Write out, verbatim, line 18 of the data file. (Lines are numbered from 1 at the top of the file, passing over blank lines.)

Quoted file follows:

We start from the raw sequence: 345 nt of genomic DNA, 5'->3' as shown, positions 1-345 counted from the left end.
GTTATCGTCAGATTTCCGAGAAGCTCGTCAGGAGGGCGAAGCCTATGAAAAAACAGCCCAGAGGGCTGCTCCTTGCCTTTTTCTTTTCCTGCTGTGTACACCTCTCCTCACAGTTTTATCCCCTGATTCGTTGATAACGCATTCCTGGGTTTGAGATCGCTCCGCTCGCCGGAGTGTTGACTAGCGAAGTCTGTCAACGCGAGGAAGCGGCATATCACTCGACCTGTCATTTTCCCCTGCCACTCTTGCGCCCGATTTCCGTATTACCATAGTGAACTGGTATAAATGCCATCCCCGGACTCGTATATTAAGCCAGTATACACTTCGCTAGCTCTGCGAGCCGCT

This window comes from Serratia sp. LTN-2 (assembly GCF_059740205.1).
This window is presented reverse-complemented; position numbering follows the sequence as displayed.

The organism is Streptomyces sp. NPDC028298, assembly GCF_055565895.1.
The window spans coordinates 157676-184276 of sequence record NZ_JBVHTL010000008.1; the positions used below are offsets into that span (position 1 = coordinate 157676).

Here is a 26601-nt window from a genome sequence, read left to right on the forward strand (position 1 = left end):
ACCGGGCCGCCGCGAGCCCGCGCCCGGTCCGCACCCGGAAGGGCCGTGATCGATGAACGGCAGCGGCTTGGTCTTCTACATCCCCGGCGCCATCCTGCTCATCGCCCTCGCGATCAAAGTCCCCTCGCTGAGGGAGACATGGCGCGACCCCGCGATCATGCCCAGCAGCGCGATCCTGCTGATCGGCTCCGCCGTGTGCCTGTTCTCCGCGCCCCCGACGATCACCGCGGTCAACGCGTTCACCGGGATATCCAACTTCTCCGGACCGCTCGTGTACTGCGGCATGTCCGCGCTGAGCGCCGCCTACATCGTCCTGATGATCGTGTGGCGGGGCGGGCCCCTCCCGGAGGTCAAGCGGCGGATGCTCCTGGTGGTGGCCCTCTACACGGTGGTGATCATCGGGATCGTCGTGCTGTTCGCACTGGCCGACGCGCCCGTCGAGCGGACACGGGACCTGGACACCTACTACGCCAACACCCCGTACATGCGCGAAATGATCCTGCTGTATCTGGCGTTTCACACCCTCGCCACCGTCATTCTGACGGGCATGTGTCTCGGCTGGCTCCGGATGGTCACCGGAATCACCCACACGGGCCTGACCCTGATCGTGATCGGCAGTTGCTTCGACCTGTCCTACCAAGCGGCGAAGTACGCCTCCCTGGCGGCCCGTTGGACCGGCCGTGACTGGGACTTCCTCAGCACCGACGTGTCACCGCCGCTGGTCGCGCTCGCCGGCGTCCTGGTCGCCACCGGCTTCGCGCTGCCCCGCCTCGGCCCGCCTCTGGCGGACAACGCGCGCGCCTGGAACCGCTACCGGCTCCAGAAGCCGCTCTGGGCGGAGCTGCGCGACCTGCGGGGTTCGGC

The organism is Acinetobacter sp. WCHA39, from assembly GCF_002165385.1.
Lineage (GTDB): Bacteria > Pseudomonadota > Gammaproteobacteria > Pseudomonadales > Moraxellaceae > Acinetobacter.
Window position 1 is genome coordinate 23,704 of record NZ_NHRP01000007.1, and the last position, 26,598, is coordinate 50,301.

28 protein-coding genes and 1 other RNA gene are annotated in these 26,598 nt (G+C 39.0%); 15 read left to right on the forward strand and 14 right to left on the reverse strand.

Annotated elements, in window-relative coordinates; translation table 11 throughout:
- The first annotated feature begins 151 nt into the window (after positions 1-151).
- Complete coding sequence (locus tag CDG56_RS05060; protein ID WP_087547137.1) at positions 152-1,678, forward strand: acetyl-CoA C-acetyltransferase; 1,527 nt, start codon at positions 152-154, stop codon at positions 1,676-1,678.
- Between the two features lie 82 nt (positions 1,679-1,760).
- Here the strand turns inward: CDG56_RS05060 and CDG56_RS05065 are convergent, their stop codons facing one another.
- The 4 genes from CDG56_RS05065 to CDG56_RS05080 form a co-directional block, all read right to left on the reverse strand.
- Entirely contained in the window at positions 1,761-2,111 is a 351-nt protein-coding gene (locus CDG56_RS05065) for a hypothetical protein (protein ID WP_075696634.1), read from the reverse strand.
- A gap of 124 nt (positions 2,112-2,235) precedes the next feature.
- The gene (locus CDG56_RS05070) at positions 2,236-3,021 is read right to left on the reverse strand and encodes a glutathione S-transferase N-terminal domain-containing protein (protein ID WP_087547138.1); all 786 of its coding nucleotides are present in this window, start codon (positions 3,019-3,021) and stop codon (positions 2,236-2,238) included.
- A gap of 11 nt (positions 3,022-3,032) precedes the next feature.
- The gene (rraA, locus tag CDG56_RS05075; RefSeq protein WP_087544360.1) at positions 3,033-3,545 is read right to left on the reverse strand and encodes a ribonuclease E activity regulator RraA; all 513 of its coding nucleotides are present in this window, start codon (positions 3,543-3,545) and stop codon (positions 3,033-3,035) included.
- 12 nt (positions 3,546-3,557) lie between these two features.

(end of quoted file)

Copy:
- The 4 genes from CDG56_RS05065 to CDG56_RS05080 form a co-directional block, all read right to left on the reverse strand.